Eph 4: 17 -19 - Hendriksen • This darkening, moreover, is far worse than Eph 4: 17 -19 - Hendriksen • This darkening, moreover, is far worse than physical blindness, for the man who is physically blind knows it and admits it, but the person who is spiritually and morally darkened is blind even to the fact that he is blind (John 9: 40, 41). • Not only is it true that people of this kind dwell in the darkness, but the darkness dwells in them. • They have imbibed it, just as one day they will imbibe (“drink”) God’s wrath (Rev. 14: 10). • Contrast these blind eyes with the “enlightened” eyes of believers (2: 18). H & B-027 LWBC 3 -30 -08 7

Eph 4: 17 -19 - Hendriksen • They are, moreover, alienated or estranged, and Eph 4: 17 -19 - Hendriksen • They are, moreover, alienated or estranged, and this not 122 only from “the commonwealth of Israel” as was pointed out earlier (2: 12) but also from “the life of God, ” that is, from God as the Source of eternal life. • This darkening and alienation can be traced to their culpable ignorance, a condition they had brought upon themselves by hardening their hearts against the will of God. • At one time, long ago their ancestors had God’s special revelation, but had rejected it. • Many centuries had gone by. • And now these distant descendants were suppressing even the light of God’s general revelation in nature and conscience with terrible results. H & B-027 LWBC 3 -30 -08 8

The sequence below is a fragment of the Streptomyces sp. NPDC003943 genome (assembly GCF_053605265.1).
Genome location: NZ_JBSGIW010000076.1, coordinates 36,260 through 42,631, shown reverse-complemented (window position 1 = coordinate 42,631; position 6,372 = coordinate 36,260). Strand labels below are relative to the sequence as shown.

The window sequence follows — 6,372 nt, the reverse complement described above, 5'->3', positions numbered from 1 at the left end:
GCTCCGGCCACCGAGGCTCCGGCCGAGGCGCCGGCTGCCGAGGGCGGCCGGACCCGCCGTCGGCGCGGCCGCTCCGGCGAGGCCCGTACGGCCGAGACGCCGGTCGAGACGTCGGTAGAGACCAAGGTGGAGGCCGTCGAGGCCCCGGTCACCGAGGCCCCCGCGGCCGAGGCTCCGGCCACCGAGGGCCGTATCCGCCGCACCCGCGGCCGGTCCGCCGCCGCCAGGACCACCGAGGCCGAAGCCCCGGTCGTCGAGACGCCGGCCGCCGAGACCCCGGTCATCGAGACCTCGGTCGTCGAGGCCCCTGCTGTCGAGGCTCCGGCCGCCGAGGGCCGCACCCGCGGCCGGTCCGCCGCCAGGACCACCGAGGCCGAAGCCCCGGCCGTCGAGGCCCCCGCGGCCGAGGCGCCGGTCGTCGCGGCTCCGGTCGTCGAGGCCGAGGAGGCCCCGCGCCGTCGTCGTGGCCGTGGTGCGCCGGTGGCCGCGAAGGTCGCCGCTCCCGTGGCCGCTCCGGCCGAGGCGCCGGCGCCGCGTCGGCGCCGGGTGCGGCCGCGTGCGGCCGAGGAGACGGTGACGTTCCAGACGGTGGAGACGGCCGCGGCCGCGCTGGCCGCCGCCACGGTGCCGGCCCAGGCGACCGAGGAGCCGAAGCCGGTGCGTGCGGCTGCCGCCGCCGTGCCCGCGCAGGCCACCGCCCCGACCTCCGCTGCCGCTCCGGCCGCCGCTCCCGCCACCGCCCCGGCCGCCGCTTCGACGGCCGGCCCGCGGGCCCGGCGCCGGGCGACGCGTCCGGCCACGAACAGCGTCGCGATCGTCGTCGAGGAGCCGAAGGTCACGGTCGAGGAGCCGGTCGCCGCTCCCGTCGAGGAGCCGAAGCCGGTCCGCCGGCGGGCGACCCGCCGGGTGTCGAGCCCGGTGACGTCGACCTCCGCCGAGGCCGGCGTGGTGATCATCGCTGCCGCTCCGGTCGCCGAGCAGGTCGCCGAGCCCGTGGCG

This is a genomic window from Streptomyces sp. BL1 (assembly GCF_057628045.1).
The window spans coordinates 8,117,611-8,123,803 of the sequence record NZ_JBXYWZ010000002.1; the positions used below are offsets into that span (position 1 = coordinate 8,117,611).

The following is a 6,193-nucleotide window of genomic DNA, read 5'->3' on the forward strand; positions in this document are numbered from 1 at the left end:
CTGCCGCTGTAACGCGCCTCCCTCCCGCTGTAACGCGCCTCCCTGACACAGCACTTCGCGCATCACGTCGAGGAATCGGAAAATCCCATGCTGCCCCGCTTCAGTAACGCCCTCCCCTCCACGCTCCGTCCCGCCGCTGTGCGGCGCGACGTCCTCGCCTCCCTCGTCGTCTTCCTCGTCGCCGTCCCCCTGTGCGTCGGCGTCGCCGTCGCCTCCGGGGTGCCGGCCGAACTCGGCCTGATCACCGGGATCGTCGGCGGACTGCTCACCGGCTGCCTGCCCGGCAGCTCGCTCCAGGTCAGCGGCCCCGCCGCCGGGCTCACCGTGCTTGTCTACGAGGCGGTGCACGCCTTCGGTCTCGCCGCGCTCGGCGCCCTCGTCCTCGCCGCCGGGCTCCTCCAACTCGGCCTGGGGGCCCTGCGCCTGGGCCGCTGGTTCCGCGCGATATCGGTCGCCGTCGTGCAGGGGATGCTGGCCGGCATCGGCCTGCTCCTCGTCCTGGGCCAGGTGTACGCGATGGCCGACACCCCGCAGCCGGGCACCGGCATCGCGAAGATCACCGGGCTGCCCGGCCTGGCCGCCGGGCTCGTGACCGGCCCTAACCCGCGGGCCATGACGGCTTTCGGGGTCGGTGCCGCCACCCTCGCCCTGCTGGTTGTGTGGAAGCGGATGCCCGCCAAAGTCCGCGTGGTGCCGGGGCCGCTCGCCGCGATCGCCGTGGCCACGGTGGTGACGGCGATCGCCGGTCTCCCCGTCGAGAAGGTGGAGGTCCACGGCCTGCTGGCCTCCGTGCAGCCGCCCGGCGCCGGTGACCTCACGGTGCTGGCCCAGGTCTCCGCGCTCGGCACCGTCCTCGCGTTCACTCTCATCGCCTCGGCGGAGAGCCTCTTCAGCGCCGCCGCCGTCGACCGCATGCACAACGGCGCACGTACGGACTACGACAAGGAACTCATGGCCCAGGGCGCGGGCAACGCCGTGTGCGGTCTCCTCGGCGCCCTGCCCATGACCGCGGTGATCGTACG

Eph 4: 17 -19 - Hendriksen • The picture, in all its lurid details, Eph 4: 17 -19 - Hendriksen • The picture, in all its lurid details, is drawn in Rom. 1: 18– 32; cf. 2: 12 and 11: 7. • The very center of their being, their hearts, had become “callous” by their own deliberate action. • For “callous” the A. V. and A. R. V. have “past feeling, ” which is also an excellent rendering, the root meaning of this perfect participle being “having arrived at a condition of freedom from pain, ” and thus, in general, “having become insensible” with reference here to the divine voice, to God’s truth. H & B-027 LWBC 3 -30 -08 9

Eph 4: 17 -19 - Hendriksen H & B-027 LWBC 3 -30 -08 10 Eph 4: 17 -19 - Hendriksen H & B-027 LWBC 3 -30 -08 10

Eph 4: 17 -19 - Hendriksen • By constantly saying “No” to God’s voice Eph 4: 17 -19 - Hendriksen • By constantly saying “No” to God’s voice in conscience and in the lessons which nature and history had provided, they had at last become hard as stone, dead to all responsiveness to that which is good and uplifting; not, however, dead to all feeling and all desire. • Now there have been many people throughout the course of history who have taken pride in the stifling of all feeling. • They were ashamed of shedding tears and even of revealing any but the most indifferent reaction to any outside influence. • Thus, for example, the Stoic’s ideal was release from every emotion (“apatheia”). H & B-027 LWBC 3 -30 -08 11

Eph 4: 17 -19 - Hendriksen • Again, according to a familiar story, the Eph 4: 17 -19 - Hendriksen • Again, according to a familiar story, the Spartan youth who had stolen a young fox and had hid it beneath his tunic, allowed the animal to tear out his vitals, without betraying himself by the movement of a muscle. • In the camp of the Buddhists the best virtue is passionlessness, and heaven (“Nirvana”) has been defined as the cessation of all natural desires. • And among the American Indians a captured Iroquois did his level best not to break down under torture, but instead to react to it with perfect equanimity. • What we have here, in 4: 18, 19, however, is something far worse. H & B-027 LWBC 3 -30 -08 12